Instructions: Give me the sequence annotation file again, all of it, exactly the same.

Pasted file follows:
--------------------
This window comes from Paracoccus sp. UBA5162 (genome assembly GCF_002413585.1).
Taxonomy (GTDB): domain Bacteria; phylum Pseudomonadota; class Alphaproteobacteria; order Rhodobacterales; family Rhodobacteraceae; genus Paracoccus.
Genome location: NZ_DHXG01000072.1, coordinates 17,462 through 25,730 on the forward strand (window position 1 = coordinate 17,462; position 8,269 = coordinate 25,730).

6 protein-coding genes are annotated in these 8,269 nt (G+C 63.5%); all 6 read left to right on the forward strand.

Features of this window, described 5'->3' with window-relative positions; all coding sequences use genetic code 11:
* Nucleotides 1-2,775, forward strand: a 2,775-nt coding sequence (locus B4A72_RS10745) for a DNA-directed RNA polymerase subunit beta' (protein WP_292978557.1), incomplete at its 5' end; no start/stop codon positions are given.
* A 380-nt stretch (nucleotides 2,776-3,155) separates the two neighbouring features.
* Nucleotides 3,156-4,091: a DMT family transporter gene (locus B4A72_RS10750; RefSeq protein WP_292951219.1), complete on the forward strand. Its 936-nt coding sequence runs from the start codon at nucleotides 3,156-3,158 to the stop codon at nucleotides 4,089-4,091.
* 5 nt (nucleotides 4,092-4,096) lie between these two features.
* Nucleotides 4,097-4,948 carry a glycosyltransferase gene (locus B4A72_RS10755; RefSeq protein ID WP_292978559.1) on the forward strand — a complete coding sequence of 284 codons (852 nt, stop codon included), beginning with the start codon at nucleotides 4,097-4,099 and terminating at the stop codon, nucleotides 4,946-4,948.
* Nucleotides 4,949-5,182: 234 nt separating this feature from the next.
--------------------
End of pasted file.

This window comes from Paracoccus sp. UBA5162 (genome assembly GCF_002413585.1).
Taxonomy (GTDB): domain Bacteria; phylum Pseudomonadota; class Alphaproteobacteria; order Rhodobacterales; family Rhodobacteraceae; genus Paracoccus.
Genome location: NZ_DHXG01000072.1, coordinates 17,462 through 25,730 on the forward strand (window position 1 = coordinate 17,462; position 8,269 = coordinate 25,730).

6 protein-coding genes are annotated in these 8,269 nt (G+C 63.5%); all 6 read left to right on the forward strand.

Features of this window, described 5'->3' with window-relative positions; all coding sequences use genetic code 11:
* Nucleotides 1-2,775, forward strand: a 2,775-nt coding sequence (locus B4A72_RS10745) for a DNA-directed RNA polymerase subunit beta' (protein WP_292978557.1), incomplete at its 5' end; no start/stop codon positions are given.
* A 380-nt stretch (nucleotides 2,776-3,155) separates the two neighbouring features.
* Nucleotides 3,156-4,091: a DMT family transporter gene (locus B4A72_RS10750; RefSeq protein WP_292951219.1), complete on the forward strand. Its 936-nt coding sequence runs from the start codon at nucleotides 3,156-3,158 to the stop codon at nucleotides 4,089-4,091.
* 5 nt (nucleotides 4,092-4,096) lie between these two features.
* Nucleotides 4,097-4,948 carry a glycosyltransferase gene (locus B4A72_RS10755; RefSeq protein ID WP_292978559.1) on the forward strand — a complete coding sequence of 284 codons (852 nt, stop codon included), beginning with the start codon at nucleotides 4,097-4,099 and terminating at the stop codon, nucleotides 4,946-4,948.
* Nucleotides 4,949-5,182: 234 nt separating this feature from the next.